Since the Brazilian government decriminalized street art in 2009, a wave of street artists turned to the city to mark their artistic license on the gray canvases of Rio de Janeiro to give some color to urban life. The result has been outstanding; every neighborhood throughout Rio has incredible street art and some of these artists have even made an international name for themselves. Some graffiti tells a story of a historical event or highlights social problems, such as images that popped up during the 2014 World Cup. Others are there simply because it’s pretty, cool, or meant something to the artist that he or she kept for themselves. Here, we scratch the surface of some of the art in Rio de Janeiro, neighborhood by neighborhood.
The graffiti of the tram in Santa Teresa has a historical tie — the tram used to have an important role in the day-to-day lives of people living in the region, allowing them to get up and down the steep hills of the neighborhood. The bondinho (as the tram is known) was closed in 2011 due to two serious accidents — one where a French tourist fell out and died and another where the tram derailed and killed six people. The closure caused an outcry and it was only this year that it reopened.
Botafogo has an abundance of street art, yet most of it is created by artists looking for artistic expression without underlying meanings of historical events or social issues. The result has created fascinating and beautiful designs that transform bland urban surroundings into works of art. Botafogo is creative, fun and impressive.
Jardim Botânico has long attracted artists and creatives. Its close proximity to the Tijuca and Atlântic forests seems to have given the neighborhood an inspiring air. There are many design workshops within the area, from clothes to pottery, as well as the Art School in the beautiful mansion of Parque Lage. All of these creative juices flowing has made some of the city’s most beautiful and imaginative street art.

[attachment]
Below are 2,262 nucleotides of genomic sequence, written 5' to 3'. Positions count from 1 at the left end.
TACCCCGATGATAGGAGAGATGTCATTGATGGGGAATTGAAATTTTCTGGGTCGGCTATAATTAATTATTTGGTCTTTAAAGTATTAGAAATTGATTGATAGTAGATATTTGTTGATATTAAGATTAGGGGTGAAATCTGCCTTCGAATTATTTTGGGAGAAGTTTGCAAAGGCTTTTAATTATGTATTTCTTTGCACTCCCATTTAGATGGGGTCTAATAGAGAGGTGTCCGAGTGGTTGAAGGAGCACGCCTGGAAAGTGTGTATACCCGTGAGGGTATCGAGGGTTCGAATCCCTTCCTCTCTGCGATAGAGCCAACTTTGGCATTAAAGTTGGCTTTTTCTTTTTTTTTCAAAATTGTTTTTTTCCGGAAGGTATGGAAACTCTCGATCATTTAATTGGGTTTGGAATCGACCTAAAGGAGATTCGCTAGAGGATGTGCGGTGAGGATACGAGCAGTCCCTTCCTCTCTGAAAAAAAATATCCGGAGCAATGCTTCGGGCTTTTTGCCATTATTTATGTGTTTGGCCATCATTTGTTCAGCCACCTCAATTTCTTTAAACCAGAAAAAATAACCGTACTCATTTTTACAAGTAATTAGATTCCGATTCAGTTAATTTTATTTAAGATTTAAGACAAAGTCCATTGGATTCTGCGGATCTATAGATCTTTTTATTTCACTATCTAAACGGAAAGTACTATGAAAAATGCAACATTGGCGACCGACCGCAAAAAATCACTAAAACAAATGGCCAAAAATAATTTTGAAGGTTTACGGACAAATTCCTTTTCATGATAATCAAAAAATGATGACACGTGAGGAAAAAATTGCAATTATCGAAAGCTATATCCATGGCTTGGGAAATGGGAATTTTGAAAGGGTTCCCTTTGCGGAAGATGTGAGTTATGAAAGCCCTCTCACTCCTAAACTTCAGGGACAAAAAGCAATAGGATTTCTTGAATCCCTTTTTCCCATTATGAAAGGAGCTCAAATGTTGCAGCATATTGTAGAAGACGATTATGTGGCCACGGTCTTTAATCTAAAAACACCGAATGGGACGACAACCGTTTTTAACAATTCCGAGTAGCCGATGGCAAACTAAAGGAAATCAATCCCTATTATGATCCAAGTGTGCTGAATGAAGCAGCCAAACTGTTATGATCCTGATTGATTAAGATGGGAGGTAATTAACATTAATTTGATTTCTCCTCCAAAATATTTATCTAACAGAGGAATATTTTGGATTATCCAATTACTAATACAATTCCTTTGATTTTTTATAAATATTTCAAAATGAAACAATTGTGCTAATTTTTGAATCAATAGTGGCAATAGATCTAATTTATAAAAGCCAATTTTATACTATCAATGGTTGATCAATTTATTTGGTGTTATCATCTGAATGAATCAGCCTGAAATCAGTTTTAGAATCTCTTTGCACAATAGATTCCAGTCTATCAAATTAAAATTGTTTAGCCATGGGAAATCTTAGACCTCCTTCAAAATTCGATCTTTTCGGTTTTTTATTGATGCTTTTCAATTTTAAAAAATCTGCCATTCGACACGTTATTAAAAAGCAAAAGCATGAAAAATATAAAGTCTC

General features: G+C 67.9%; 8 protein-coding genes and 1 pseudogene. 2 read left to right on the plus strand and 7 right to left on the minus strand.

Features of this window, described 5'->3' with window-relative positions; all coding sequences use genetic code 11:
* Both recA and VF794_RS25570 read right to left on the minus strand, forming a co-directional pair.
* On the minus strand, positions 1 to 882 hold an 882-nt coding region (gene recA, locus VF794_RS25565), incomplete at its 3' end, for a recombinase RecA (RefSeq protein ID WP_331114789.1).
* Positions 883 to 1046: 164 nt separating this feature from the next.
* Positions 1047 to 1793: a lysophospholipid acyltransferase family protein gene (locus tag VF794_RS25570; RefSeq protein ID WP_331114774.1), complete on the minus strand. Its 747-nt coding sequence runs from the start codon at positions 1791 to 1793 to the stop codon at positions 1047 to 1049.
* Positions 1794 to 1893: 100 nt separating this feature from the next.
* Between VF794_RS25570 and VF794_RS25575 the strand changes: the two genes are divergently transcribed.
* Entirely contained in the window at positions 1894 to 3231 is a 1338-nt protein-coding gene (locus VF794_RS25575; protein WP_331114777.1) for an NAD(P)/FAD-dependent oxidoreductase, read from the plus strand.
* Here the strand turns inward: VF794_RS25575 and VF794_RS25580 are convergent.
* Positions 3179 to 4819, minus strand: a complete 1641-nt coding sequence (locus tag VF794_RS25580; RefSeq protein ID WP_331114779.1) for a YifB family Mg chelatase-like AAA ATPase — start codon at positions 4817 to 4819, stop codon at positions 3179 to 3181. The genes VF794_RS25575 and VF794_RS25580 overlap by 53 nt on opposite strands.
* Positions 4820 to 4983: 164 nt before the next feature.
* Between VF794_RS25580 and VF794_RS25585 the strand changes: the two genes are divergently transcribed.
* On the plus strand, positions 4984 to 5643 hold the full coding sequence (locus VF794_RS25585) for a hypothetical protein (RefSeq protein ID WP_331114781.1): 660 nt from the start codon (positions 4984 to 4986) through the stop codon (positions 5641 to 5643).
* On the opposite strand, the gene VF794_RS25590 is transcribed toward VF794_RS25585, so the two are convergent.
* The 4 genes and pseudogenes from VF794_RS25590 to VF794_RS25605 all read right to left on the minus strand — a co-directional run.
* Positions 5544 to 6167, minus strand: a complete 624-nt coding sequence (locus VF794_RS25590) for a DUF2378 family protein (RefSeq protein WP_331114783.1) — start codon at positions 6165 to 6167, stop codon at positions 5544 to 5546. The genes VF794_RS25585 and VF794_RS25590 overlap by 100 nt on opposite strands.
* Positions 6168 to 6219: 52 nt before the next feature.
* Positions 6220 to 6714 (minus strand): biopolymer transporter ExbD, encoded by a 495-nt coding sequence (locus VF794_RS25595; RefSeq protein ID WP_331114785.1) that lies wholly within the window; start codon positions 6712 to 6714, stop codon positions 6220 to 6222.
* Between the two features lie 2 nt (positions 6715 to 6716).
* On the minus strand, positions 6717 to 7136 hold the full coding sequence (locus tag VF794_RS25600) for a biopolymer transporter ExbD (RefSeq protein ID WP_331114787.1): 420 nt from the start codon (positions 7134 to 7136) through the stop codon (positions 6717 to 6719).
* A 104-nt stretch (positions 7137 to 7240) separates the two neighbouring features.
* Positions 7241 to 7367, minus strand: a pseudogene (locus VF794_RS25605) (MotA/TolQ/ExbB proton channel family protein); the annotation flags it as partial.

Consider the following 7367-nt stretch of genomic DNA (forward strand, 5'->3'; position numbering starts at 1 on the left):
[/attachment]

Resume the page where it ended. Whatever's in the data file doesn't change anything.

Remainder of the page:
Marcelo Eco is a graffiti artist from Rio de Janeiro that has had international success with exhibits in Paris, Spain and Argentina among others. His trademark and brand character is ‘Pointy Chin,’ which is a face that is also known as ‘Dali’ for resembling the appearance of the famous artist Salvador Dali. This graffiti can be found all over Rio de Janeiro in various forms and is especially noticeable on the main street in Copacabana, Avenida Nossa Senhora de Copacabana.
Oraculo Project is an annoymous graffiti artist whose main aim is to spread love and warm messages throughout Rio by using stencils on the floor. The messages are often side by side in Portuguese and English to be easily accessible for everyone. The artist is also responsible for coloring cut tree trunks red in a project known as ‘Bleeding Tree’ that aims to highlight the destruction of trees for urban developments. There is a message right in front of Arpoador rock that says ‘Stop here, appreciate life for a minute and smile.’ With the spectacular view there of the sea, it couldn’t have been better placed.
FIFA World Cup 2014
The FIFA World Cup 2014 was met with disapproval, outrage, anger and protests from the Brazilian population due to immense government overspending that citizens felt should have been channeled into education, health care and security for the country, rather than for an event. Whilst there were active and at times, violent protests, there was also passive yet powerful street art that captured the general feeling in a creative way, such as an image of Neymar (Brazil’s beloved football player) in a stadium seemingly about to kick the head of a FIFA official instead of a ball. Others were much more straight to the point, such as the stencils of ‘FIFA Go Home’.
Another World Cup related artwork shows Neymar again this time shooing away the ghost of Maracanazo. Maracanazo is the term for Brazil’s defeat in 1950 against Uruguay in the World Cup final; it was a black mark in football history for Brazil.
By Sarah Brown